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Now in her 70’s, the owner of Deeppura Garh knows precisely when she fell under India’s spell. It was on her sixth birthday when her parents gave her The Jungle Book. As for so many other children, Rudyard Kipling’s tale set in India wove a spell for the little Italian girl. She recalls, “I read it again and again. It was so exotic.”  Since then she has kept a copy in every home she’s lived in.

Maria Grazia Baldan built up an esteemed career as a jeweller after starting out with her launch range of bangles in Milano when she was in her 20s. In the decades that followed, her work took her around the world and naturally led to India with its wealth of gemstones. She couldn’t have known that in her 60s, at a time when she had begun to consider a gradual exit from her business, she would find herself captivated by an architectural gem she discovered in northern Rajasthan, in the form of an abandoned, castellated fort in a state of severe disrepair.

While toying with the idea of spending part of each year in India, she came across Deeppura Garh in Sewad Bari, a village several hours’ drive from Jaipur. It had been abandoned for over a century. Some of the walls had collapsed. In places, the sky was visible through the roof. There was no plumbing or electricity; no kitchen, bathrooms or garden. However, what stole her breath and her heart were the surviving hand-painted facades with scenes depicting handsome warriors and beautiful maidens, elephants and other animals playing out legends that carried faint echoes from her childhood love of The Jungle Book.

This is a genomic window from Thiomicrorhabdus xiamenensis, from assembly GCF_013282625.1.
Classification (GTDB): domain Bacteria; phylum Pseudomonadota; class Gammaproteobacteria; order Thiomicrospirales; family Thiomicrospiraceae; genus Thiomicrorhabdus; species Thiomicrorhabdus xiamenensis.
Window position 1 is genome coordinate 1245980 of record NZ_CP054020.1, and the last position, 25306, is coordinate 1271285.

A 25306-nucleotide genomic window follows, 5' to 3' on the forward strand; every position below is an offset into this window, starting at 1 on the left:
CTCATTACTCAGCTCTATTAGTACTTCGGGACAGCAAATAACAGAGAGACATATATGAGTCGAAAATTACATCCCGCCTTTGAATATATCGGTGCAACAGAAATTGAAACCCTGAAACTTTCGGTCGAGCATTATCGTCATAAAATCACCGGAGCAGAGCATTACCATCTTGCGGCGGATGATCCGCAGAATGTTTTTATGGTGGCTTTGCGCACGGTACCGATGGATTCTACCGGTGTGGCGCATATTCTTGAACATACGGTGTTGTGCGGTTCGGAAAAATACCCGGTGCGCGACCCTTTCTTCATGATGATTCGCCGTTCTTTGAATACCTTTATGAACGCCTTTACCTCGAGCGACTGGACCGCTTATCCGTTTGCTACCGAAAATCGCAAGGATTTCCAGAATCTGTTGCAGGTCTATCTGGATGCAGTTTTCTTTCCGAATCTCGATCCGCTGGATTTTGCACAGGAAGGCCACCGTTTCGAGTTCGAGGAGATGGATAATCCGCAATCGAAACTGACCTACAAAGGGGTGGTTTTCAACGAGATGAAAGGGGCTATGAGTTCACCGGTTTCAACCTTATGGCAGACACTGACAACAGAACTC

Despite its dereliction, the building possessed good bones and the added good fortune to have Philippe de Villegas, a Belgian architect living in Rajasthan, to bring his experience in restoring historic buildings in the region. Crucially, the village is home to many superb craftsmen who set to work restoring and re-interpreting the space to the owner’s unique creative vision. With a total of 13 bedrooms - of which 10 are part of the guesthouse that opened in 2017 - the house looks very much as it would have a hundred years ago. The interior is now a blend of Indian and Italian refinement, designed with a conscious restraint that makes it a deliberately calm retreat from the commotion of colour and noise beyond its walls. 

Images courtesy of Deeppura Garh

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